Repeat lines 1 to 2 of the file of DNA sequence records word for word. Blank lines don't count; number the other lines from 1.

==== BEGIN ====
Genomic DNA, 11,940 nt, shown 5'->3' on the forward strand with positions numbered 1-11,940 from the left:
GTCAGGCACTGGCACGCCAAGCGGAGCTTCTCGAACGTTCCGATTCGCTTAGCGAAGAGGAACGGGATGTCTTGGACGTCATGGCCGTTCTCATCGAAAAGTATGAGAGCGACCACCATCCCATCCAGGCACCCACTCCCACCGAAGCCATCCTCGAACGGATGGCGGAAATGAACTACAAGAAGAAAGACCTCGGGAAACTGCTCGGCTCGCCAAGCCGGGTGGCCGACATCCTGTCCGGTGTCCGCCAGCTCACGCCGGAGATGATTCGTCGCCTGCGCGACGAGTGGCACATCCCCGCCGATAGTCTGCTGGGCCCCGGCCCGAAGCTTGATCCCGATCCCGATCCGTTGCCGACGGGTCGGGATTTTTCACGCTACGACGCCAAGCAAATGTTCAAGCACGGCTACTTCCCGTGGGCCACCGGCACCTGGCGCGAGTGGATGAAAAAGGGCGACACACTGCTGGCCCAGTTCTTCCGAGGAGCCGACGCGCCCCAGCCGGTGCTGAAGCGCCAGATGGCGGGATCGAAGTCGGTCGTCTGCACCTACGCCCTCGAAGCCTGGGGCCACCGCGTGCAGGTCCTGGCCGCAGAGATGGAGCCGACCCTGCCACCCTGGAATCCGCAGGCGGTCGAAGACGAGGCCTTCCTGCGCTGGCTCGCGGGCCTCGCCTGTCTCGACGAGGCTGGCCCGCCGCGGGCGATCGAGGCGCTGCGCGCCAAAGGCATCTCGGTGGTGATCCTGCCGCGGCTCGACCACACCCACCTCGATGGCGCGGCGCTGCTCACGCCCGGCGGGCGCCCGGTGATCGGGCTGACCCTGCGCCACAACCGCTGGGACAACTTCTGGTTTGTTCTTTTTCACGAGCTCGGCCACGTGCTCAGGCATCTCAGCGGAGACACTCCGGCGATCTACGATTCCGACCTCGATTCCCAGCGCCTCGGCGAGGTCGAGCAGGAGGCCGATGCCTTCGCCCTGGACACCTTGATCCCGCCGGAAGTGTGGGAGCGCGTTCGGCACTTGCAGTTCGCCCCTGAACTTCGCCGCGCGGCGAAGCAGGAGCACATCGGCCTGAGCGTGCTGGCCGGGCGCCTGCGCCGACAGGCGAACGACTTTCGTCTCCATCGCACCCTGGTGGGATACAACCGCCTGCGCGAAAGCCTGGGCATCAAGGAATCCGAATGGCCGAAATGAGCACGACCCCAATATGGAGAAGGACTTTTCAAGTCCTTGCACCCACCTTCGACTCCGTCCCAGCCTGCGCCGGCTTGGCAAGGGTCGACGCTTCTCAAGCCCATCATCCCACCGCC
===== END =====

Genomic DNA, 11,940 nt, shown 5'->3' on the forward strand with positions numbered 1-11,940 from the left:
GTCAGGCACTGGCACGCCAAGCGGAGCTTCTCGAACGTTCCGATTCGCTTAGCGAAGAGGAACGGGATGTCTTGGACGTCATGGCCGTTCTCATCGAAAAGTATGAGAGCGACCACCATCCCATCCAGGCACCCACTCCCACCGAAGCCATCCTCGAACGGATGGCGGAAATGAACTACAAGAAGAAAGACCTCGGGAAACTGCTCGGCTCGCCAAGCCGGGTGGCCGACATCCTGTCCGGTGTCCGCCAGCTCACGCCGGAGATGATTCGTCGCCTGCGCGACGAGTGGCACATCCCCGCCGATAGTCTGCTGGGCCCCGGCCCGAAGCTTGATCCCGATCCCGATCCGTTGCCGACGGGTCGGGATTTTTCACGCTACGACGCCAAGCAAATGTTCAAGCACGGCTACTTCCCGTGGGCCACCGGCACCTGGCGCGAGTGGATGAAAAAGGGCGACACACTGCTGGCCCAGTTCTTCCGAGGAGCCGACGCGCCCCAGCCGGTGCTGAAGCGCCAGATGGCGGGATCGAAGTCGGTCGTCTGCACCTACGCCCTCGAAGCCTGGGGCCACCGCGTGCAGGTCCTGGCCGCAGAGATGGAGCCGACCCTGCCACCCTGGAATCCGCAGGCGGTCGAAGACGAGGCCTTCCTGCGCTGGCTCGCGGGCCTCGCCTGTCTCGACGAGGCTGGCCCGCCGCGGGCGATCGAGGCGCTGCGCGCCAAAGGCATCTCGGTGGTGATCCTGCCGCGGCTCGACCACACCCACCTCGATGGCGCGGCGCTGCTCACGCCCGGCGGGCGCCCGGTGATCGGGCTGACCCTGCGCCACAACCGCTGGGACAACTTCTGGTTTGTTCTTTTTCACGAGCTCGGCCACGTGCTCAGGCATCTCAGCGGAGACACTCCGGCGATCTACGATTCCGACCTCGATTCCCAGCGCCTCGGCGAGGTCGAGCAGGAGGCCGATGCCTTCGCCCTGGACACCTTGATCCCGCCGGAAGTGTGGGAGCGCGTTCGGCACTTGCAGTTCGCCCCTGAACTTCGCCGCGCGGCGAAGCAGGAGCACATCGGCCTGAGCGTGCTGGCCGGGCGCCTGCGCCGACAGGCGAACGACTTTCGTCTCCATCGCACCCTGGTGGGATACAACCGCCTGCGCGAAAGCCTGGGCATCAAGGAATCCGAATGGCCGAAATGAGCACGACCCCAATATGGAGAAGGACTTTTCAAGTCCTTGCACCCACCTTCGACTCCGTCCCAGCCTGCGCCGGCTTGGCAAGGGTCGACGCTTCTCAAGCCCATCATCCCACCGCC